2010 sounds futuristic. It has that sci-fi ring to it. But here it is upon us, our brand new year. 2010 is no longer the future, it is present day, and you and I are a part of it. The number itself connotes images of far out technology and the dehumanizing of society that all those science fiction movies warned us about. But looking around I see no androids doing all our menial work, there are no rocket backpacks zooming us around and there are no Soylent Green manufacturing plants. Surprisingly, much of what life is today was what it always was, not all of it mind you, but much of it.
Even though we now live in “the future,” we still sleep in beds that were basically designed a couple of hundred years ago. For the most part, we eat the same things that human beings always ate, we still tie our shoes in the same way that our grandparents did and our lawns still need to be mowed, bushes need to be trimmed and plants need watering just as much as they ever did.
We humans still see with our eyes, speak with our mouths and listen with our ears (although some of us could do with more listening and less speaking). We still get tired, get hungry and feel pain. We get tooth aches, back aches and sore feet. We still catch colds, stub our toes, get splinters in our fingers and burn our tongues on hot foods.
Little boys still like getting dirty, climbing trees and scaring little girls. Little girls still enjoy playing with their hair, dressing up and teasing little boys. Teenagers still rebel against their parents, teenage boys still do stupid, dopey things and try to impress girls, and teenage girls still giggle, talk like airheads and try to make themselves attractive to boys.
We still fall in love and cry at weddings. We still overeat at Thanksgiving, blow out candles on our birthday cakes and sing Auld Lang Syne on New Year’s Eve. We still sing Christmas carols and watch fireworks on the 4th of July. We still need the approval of those we care about most and take care of the loved ones who cannot care for themselves. We humans still need to be needed.
In these futuristic times motivations and desires are as they have always been. The world still turns on those same needs and incentives. The forces of money, power and sex are unchanging and as powerful as they ever were. Ambition, luck, hard work and the right connections are still the ingredients for success. Greed is still with us, as is selfishness, hate and self pity. Some things never change in the futuristic world.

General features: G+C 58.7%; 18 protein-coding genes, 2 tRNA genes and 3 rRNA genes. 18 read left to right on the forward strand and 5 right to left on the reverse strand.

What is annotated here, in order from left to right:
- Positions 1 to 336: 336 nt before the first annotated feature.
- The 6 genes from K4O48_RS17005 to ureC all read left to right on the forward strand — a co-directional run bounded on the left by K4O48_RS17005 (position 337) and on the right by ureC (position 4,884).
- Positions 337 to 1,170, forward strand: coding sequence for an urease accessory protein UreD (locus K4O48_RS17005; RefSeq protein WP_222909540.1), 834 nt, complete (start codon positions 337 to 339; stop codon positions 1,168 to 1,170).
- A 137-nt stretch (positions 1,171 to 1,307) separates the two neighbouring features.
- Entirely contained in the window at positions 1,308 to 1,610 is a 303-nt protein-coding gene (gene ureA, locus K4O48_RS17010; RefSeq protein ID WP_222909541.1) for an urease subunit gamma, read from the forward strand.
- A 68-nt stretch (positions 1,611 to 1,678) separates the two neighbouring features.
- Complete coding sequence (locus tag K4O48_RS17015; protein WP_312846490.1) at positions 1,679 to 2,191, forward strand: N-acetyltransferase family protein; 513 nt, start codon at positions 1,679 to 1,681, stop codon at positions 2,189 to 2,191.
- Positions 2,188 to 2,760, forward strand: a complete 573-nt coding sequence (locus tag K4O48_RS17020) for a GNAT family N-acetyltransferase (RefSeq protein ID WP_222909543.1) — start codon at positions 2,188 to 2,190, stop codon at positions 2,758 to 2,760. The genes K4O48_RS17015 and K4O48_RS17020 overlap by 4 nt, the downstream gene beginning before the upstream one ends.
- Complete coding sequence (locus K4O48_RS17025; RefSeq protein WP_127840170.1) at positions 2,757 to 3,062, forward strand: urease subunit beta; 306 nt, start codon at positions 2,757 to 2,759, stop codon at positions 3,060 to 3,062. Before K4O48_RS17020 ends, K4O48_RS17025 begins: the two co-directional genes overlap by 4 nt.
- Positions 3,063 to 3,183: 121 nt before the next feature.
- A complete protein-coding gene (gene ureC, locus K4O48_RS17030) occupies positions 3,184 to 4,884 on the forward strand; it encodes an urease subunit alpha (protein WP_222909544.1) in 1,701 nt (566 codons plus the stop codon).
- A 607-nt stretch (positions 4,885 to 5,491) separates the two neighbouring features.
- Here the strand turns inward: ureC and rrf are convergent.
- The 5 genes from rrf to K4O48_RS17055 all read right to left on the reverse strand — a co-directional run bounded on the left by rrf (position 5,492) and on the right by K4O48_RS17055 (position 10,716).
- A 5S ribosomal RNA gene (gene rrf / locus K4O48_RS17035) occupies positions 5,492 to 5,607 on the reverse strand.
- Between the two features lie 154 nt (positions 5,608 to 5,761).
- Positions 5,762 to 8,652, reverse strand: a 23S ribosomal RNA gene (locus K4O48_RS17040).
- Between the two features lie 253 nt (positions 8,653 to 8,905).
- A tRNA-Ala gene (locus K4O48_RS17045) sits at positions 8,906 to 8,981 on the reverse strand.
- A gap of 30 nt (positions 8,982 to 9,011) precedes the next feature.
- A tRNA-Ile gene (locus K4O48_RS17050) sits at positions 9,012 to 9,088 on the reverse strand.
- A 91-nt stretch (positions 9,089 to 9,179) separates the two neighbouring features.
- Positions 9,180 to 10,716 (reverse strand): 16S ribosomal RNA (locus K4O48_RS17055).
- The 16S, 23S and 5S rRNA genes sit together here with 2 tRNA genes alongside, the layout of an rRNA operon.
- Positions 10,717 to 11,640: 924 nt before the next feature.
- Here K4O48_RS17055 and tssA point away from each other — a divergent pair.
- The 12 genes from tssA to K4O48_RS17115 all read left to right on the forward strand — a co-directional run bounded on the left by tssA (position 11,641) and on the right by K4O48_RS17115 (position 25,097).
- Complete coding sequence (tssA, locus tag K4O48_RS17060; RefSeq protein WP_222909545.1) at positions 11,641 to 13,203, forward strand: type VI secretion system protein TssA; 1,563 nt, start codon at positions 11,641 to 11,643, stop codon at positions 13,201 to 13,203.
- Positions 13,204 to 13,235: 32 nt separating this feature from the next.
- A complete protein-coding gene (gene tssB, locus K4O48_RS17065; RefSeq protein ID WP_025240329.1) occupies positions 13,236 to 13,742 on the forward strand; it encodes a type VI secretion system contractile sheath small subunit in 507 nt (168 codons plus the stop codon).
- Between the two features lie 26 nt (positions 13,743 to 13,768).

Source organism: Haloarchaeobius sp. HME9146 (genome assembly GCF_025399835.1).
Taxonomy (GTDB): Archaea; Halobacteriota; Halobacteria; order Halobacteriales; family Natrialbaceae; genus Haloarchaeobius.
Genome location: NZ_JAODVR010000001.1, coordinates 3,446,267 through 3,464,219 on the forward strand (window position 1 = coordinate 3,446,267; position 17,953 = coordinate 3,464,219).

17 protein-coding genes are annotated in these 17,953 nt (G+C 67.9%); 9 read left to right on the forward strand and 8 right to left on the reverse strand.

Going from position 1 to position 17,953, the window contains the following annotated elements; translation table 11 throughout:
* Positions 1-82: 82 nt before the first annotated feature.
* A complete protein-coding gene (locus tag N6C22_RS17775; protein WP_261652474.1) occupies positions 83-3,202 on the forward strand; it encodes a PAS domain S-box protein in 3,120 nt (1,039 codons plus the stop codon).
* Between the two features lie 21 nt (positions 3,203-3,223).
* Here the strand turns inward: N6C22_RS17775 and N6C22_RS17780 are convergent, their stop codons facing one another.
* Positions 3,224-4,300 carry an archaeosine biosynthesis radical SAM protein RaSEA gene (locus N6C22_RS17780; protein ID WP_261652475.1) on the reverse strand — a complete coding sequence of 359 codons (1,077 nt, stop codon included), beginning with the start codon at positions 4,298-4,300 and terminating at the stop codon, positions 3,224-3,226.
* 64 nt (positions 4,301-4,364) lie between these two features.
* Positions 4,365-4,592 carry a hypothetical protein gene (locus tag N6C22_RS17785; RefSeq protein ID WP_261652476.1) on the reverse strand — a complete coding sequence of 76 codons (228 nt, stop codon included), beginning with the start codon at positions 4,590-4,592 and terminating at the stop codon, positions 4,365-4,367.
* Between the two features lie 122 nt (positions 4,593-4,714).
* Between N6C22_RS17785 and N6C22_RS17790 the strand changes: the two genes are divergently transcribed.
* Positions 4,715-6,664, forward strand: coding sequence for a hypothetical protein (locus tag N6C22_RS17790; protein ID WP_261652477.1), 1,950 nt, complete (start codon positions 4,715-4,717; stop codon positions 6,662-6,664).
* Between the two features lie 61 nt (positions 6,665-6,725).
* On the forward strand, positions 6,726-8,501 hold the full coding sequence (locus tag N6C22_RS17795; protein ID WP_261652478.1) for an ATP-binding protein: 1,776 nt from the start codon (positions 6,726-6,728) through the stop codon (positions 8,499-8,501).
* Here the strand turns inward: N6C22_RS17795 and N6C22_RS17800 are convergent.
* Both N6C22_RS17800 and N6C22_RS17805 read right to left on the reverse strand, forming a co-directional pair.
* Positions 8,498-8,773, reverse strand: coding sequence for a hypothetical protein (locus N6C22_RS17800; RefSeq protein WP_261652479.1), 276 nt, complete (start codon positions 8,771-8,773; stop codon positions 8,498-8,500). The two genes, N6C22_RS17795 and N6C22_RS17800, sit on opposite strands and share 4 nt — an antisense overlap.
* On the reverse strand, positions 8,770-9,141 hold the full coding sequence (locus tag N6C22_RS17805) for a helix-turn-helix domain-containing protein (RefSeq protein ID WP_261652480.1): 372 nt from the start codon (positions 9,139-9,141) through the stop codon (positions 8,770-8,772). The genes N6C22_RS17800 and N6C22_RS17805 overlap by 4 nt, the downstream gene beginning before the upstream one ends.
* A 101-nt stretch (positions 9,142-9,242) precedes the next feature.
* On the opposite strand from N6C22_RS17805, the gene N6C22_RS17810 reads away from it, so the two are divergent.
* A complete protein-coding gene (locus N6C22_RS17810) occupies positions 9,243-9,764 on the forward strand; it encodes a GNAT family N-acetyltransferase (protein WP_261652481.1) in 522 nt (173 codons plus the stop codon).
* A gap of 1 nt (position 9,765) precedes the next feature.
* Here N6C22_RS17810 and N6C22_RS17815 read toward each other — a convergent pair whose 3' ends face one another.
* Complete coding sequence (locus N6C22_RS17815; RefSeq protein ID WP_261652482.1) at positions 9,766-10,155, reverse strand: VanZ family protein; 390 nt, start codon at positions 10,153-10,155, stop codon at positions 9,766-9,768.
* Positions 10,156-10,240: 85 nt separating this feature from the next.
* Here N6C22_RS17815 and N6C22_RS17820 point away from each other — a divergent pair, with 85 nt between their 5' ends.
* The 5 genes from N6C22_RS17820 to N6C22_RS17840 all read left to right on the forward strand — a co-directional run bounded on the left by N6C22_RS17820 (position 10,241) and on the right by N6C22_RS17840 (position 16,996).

The physical makeup of human beings has not changed; we are skin, bone, blood, muscle and water. We live, we get sick and we die. Some things never change. But some things do. The world of 2010 is certainly not the same as the world of 1910. Our world isn’t the world of 1945 or even 1980. In general, the world has grown coarser, meaner and much more vulgar.
Many pretences and niceties have been discarded. We no longer dress for dinner, or to travel, or for church or synagogue, or really anything at all. We no longer care who hears our private conversations in public. It seems we just don’t try to control ourselves anymore. Young woman swear like the proverbial drunken sailors, narcissism is commonplace, the concept of “shame” is gone, as is teaching children to be well-behaved in public. Accountability, responsibility and self-reliance have been replaced by the victim-hood mentality.
Men’s attitude toward women has been altered so that many of the graces that a gentleman once showed to a lady do not exist anymore. Holding doors, pulling out chairs, standing when a woman enters a room, watching your language when in the company of the “fair sex,” these things are simply not done and are considered laughable in our “enlightened” age.
There are other changes too. There is no getting around the fact that technology has made enormous advances in our society over the last couple of decades. Land line telephones are fast disappearing as more and more people choose to own only cell phones. The advances in computers and other electronic devices have completely changed our lives and will continue to change the way we communicate and interact with each other.
And so here we are in the new year of 2010. Some things have not and will not ever be altered, while some other things will never be the same again. But still the human race goes on and, with it, a little old-fashioned thing called hope. As in New Year’s of the past, we still hope for the best for ourselves, for our family, for our country and for the future. I hope the New Year is good to you. Happy New Year all!